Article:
The University of Massachusetts Amherst
University of Massachusetts Amherst

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Current and Past Family Research Scholars

Assistant Professor, Environmental Health Sciences


Urban growth in Sub-Saharan Africa (SSA) is largely unplanned and marked by significant environmental pollution, including air and noise from diverse sources. Yet, there is little information on urban air and noise pollution impacts in the SSA setting to support policy and behavioral decisions. Children are affected by these exposures in uniquely damaging ways that present future health and socioeconomic risks to survivors. This CRF work will fill research data gap by quantifying the effects of long-term maternal and early prenatal exposures to air and environmental noise pollution on neurodevelopment in infants and toddlers in Accra, Ghana.

Unlike in high-income countries, cities in SSA are dotted with diverse and complex emission sources that influence the air pollution mixture and environmental noise levels. Emerging data in SSA cities show that there are large exposure disparities in relation to neighborhood and socioeconomic factors, with potentially huge impacts on health inequalities. One critical subpopulation that is of great concern but has been largely overlooked when it comes to SSA’s poor urban environmental health risks is children. This is likely because of the limited availability of data. Thus, rigorous scientific research in this geography is needed to support public health policies in this context, where exposures are high and vary widely, but with little epidemiologic data.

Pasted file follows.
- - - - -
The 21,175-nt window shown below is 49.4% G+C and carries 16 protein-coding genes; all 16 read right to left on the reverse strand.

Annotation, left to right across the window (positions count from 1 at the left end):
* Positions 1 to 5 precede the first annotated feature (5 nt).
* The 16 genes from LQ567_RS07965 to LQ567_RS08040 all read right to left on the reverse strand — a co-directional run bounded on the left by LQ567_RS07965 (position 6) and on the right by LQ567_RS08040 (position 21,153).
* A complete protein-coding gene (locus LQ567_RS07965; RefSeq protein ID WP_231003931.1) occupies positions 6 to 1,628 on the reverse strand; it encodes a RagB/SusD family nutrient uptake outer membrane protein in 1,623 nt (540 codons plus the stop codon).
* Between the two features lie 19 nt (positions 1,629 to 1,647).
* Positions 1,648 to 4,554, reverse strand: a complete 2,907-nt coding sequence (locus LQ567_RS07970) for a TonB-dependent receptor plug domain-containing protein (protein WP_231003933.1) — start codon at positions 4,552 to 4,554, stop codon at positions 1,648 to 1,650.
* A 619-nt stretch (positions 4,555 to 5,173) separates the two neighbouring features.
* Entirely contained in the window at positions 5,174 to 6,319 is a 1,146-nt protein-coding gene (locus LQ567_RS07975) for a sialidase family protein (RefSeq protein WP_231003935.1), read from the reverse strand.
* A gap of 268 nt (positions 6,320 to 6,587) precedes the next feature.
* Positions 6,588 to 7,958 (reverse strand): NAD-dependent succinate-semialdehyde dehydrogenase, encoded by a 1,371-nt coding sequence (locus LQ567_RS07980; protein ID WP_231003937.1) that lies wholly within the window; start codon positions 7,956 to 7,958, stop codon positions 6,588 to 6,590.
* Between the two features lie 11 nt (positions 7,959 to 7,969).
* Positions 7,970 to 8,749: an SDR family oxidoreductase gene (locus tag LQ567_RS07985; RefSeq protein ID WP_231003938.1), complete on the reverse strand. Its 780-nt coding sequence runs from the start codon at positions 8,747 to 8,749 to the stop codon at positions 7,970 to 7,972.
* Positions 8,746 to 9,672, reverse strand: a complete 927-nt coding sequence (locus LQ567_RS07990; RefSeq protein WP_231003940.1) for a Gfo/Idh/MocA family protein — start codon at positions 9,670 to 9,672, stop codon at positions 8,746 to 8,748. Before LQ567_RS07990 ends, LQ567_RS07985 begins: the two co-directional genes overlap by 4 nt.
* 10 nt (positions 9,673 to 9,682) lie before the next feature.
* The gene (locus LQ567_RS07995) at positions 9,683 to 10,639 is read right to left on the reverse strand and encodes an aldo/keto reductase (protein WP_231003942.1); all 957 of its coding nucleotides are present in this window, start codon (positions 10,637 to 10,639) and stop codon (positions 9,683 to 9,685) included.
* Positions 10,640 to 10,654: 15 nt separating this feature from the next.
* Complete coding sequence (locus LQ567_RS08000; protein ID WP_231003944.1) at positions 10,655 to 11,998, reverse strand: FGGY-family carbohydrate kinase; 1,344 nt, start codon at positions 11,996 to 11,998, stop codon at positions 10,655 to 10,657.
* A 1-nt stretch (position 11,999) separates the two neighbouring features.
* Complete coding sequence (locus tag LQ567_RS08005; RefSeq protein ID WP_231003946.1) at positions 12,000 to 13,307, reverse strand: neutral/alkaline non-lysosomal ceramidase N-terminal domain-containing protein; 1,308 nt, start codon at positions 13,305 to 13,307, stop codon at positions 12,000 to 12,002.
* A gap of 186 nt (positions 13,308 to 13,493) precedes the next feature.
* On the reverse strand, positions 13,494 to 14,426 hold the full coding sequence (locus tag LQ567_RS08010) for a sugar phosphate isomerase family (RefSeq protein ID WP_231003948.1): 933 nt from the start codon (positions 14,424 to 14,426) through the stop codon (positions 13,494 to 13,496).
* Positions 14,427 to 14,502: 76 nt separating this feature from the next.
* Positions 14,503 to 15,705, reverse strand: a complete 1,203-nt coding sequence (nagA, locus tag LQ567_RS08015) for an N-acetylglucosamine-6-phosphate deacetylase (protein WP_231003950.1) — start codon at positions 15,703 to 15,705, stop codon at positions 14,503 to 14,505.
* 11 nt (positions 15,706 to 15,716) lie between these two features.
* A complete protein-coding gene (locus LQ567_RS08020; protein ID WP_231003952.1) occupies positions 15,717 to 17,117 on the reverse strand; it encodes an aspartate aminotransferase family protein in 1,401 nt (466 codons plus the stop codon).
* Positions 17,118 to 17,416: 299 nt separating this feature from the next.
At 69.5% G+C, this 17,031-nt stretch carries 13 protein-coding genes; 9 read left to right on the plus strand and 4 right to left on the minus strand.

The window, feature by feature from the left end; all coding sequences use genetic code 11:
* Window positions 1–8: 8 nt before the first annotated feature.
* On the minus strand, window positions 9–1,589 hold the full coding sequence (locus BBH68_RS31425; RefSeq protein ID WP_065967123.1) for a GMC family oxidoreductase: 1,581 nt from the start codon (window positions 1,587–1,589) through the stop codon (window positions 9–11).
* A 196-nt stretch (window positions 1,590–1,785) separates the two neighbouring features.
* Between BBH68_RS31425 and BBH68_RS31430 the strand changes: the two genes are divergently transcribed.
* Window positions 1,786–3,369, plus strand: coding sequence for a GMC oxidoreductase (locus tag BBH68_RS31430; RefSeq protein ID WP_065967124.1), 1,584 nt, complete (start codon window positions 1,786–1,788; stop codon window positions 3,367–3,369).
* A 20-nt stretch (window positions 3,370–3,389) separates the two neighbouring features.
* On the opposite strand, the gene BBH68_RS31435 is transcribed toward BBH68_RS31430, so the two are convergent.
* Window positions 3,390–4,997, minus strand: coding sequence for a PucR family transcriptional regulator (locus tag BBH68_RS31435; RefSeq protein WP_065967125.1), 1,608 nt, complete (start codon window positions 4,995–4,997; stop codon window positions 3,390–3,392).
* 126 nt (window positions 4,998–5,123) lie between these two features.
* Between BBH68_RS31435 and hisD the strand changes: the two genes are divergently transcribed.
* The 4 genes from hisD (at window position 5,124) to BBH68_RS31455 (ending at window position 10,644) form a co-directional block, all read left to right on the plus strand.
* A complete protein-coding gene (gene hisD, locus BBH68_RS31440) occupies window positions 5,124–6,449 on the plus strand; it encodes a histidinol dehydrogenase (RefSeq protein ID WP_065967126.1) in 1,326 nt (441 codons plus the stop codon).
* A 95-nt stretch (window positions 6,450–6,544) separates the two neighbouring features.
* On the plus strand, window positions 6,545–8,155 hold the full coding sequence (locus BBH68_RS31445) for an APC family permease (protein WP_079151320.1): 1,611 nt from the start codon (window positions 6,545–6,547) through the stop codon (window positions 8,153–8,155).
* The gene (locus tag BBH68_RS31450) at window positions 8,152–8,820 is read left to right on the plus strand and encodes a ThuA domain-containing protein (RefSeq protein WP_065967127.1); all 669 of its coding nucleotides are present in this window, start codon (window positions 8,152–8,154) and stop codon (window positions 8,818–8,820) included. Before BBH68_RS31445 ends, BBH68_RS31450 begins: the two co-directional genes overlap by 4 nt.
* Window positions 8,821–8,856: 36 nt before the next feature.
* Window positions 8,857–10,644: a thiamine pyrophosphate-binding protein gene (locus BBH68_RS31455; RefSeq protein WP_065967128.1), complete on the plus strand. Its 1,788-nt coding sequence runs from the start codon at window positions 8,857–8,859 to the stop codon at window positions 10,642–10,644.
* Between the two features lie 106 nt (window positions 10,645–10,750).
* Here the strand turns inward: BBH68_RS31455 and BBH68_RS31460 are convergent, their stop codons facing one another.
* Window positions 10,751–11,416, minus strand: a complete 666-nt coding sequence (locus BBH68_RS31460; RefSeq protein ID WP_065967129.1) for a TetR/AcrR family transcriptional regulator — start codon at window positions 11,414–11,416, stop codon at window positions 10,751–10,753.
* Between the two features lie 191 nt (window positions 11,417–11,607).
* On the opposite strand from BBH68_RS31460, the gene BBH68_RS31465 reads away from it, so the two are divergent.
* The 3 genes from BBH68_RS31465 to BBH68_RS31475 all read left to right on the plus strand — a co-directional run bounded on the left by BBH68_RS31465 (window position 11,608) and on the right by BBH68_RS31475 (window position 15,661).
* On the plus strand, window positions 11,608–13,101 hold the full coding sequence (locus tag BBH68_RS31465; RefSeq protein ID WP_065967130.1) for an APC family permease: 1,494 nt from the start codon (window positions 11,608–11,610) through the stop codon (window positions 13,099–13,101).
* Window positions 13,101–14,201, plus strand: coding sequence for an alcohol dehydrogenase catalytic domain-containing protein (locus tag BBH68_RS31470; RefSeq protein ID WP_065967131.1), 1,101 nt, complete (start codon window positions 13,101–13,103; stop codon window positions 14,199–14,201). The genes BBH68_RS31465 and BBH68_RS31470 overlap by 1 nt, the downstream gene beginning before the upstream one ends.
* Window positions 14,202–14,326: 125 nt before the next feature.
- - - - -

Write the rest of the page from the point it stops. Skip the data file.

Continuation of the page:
My long-term goal is to generate relevant data in SSA to start making case for environmental health relevant policies that aim at reducing air and noise pollution and their associated health impacts. I hope to leverage the accountability and support of the CRF program to develop highly competitive grants to support the above goal.

Assistant Professor, Health Policy and Management